and intraductal
anchoring balloon
20CHF-Y001095% (19/20)Intraductal balloon 100% (1/1)


In this issue of Gut and Liver, Lee et al.7 introduce a newly developed cholangioscope. This multibending model allows easier free-hand insertion into the bile duct with better stability. Apart from having two bending sections to overcome the angulation, this model is longer than conventional ultraslim scope, with two working channels and stiffer shaft to reduce loop formation and facilitate free-hand insertion. These improvement changed remarkably from the previous version, in which free-hand insertion was not successful in all seven patients that free-hand insertion was attempted.6 The study was performed on 20 patients with difficult common bile duct stones in which cholangioscopy and lithotripsy were successfully performed in all patients with one case of mild complication. Although this study reported a small number of patients in which the procedures were performed under expert hands, it showed a promising future for the development of the direct peroral cholangioscopy.

No potential conflict of interest relevant to this article was reported.

  1. Urakami Y, Seifert E, Butke H. Peroral direct cholangioscopy (PDCS) using routine straight-view endoscope: first report. Endoscopy 1977;9:27-30.
    Pubmed CrossRef
  2. Larghi A, Waxman I. Endoscopic direct cholangioscopy by using an ultra-slim upper endoscope: a feasibility study. Gastrointest Endosc 2006;63:853-857.
    Pubmed CrossRef
  3. Choi HJ, Moon JH, Ko BM, et al. Overtube-balloon-assisted direct peroral cholangioscopy by using an ultra-slim upper endoscope (with videos). Gastrointest Endosc 2009;69:935-940.
    Pubmed CrossRef
  4. Mori A, Ohashi N, Nozaki M, Yoshida A. Feasibility of duodenal balloon-assisted direct cholangioscopy with an ultrathin upper endoscope. Endoscopy 2012;44:1037-1044.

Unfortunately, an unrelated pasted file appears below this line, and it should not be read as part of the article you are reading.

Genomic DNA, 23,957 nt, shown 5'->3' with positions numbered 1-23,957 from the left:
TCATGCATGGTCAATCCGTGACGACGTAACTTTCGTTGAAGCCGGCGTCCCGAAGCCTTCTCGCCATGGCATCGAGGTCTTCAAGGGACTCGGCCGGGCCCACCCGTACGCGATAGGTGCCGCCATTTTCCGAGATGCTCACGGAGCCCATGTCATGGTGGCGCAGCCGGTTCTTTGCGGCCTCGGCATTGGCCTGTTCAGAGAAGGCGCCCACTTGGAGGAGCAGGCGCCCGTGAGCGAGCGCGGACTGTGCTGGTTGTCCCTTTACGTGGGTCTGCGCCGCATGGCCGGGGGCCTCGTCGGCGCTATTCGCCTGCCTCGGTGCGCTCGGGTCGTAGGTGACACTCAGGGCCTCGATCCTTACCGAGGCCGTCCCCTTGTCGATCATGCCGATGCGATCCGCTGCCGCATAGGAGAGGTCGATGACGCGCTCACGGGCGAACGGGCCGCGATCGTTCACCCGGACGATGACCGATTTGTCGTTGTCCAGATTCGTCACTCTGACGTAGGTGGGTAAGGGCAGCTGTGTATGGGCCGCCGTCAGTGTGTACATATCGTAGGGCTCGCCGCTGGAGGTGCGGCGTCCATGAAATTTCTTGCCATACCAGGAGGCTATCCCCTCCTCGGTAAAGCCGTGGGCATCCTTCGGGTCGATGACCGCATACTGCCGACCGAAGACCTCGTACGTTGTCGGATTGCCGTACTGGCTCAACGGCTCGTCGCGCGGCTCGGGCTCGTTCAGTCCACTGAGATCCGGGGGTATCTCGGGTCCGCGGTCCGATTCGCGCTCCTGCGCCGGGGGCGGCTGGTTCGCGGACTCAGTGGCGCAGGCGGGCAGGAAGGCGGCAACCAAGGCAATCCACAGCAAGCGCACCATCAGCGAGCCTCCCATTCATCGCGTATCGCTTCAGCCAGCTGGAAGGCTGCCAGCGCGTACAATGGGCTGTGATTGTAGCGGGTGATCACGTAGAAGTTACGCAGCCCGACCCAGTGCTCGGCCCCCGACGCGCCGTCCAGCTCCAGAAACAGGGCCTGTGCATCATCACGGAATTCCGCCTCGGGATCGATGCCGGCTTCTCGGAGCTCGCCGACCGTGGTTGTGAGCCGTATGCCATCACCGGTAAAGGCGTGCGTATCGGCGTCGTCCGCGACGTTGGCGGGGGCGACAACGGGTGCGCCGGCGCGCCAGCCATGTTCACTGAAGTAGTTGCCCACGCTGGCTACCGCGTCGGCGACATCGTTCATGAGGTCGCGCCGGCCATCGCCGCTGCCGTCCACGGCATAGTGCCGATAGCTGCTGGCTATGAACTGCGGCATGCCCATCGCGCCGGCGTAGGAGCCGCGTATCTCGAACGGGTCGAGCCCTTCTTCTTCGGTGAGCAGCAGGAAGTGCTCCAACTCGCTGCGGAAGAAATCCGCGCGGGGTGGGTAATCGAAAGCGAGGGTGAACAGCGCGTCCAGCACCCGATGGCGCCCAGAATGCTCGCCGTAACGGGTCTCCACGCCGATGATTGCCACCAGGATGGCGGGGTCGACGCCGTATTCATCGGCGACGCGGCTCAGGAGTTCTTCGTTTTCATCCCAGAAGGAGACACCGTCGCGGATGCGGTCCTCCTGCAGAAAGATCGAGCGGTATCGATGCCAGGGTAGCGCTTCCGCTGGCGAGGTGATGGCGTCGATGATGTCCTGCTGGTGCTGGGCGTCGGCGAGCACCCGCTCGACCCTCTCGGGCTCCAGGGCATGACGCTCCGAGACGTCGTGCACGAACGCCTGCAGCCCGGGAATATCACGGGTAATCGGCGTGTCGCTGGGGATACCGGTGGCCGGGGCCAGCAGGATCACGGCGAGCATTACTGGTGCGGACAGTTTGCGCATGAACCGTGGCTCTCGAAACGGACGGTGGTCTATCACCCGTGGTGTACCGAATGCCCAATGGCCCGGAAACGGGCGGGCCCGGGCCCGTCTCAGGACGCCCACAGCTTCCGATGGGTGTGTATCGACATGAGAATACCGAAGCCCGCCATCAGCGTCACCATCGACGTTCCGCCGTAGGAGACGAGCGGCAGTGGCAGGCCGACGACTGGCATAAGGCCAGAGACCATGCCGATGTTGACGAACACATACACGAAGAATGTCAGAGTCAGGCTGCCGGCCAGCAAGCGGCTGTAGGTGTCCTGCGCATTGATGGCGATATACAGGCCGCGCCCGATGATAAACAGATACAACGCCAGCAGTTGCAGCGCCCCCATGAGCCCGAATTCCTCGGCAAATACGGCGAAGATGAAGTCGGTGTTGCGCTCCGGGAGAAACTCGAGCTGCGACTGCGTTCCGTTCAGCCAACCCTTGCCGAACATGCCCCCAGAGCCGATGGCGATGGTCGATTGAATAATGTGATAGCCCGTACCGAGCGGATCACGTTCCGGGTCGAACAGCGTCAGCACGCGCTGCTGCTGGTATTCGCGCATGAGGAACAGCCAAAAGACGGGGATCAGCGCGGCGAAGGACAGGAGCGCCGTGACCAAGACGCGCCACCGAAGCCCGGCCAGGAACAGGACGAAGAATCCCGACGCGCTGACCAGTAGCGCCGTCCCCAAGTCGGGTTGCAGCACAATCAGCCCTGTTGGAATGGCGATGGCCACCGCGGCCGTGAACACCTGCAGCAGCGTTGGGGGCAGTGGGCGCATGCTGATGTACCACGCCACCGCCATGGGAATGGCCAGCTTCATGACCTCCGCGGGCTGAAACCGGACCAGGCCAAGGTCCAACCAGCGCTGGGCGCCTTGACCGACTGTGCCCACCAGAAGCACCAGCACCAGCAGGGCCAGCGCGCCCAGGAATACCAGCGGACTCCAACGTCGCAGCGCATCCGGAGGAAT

Pubmed CrossRef
  5. Moon JH, Ko BM, Choi HJ, et al. Intraductal balloon-guided direct peroral cholangioscopy with an ultraslim upper endoscope (with videos). Gastrointest Endosc 2009;70:297-302.
    Pubmed CrossRef
  6. Itoi T, Nageshwar Reddy D, Sofuni A, et al. Clinical evaluation of a prototype multi-bending peroral direct cholangioscope. Dig Endosc 2014;26:100-107.
    Pubmed KoreaMed CrossRef
  7. Lee WM, Moon JH, Lee YN, et al. Utility of direct peroral cholangioscopy using a multibending ultraslim endoscope for difficult common bile duct stones. Gut Liver 2022;16:599-605.
    Pubmed CrossRef

Article

Editorial

Gut and Liver 2022; 16(4): 499-500

Published online July 15, 2022 https://doi.org/10.5009/gnl220274

Copyright © Gut and Liver.

Revolution of Novel Direct Peroral Cholangioscopy: Another Step Beyond Limitations

Tanyaporn Chantarojanasiri

Division of Gastroenterology, Department of Internal Medicine, Rajavithi Hospital, Rangsit University, Bangkok, Thailand

Correspondence to:Tanyaporn Chantarojanasiri
ORCID https://orcid.org/0000-0001-5781-8696
E-mail chtunya@gmail.com

See “Utility of Direct Peroral Cholangioscopy Using a Multibending Ultraslim Endoscope for Difficult Common Bile Duct Stones” by Won Myung Lee, et al. on page 599, Vol. 16, No. 4, 2022

This is an Open Access article distributed under the terms of the Creative Commons Attribution Non-Commercial License (http://creativecommons.org/licenses/by-nc/4.0) which permits unrestricted non-commercial use, distribution, and reproduction in any medium, provided the original work is properly cited.

Body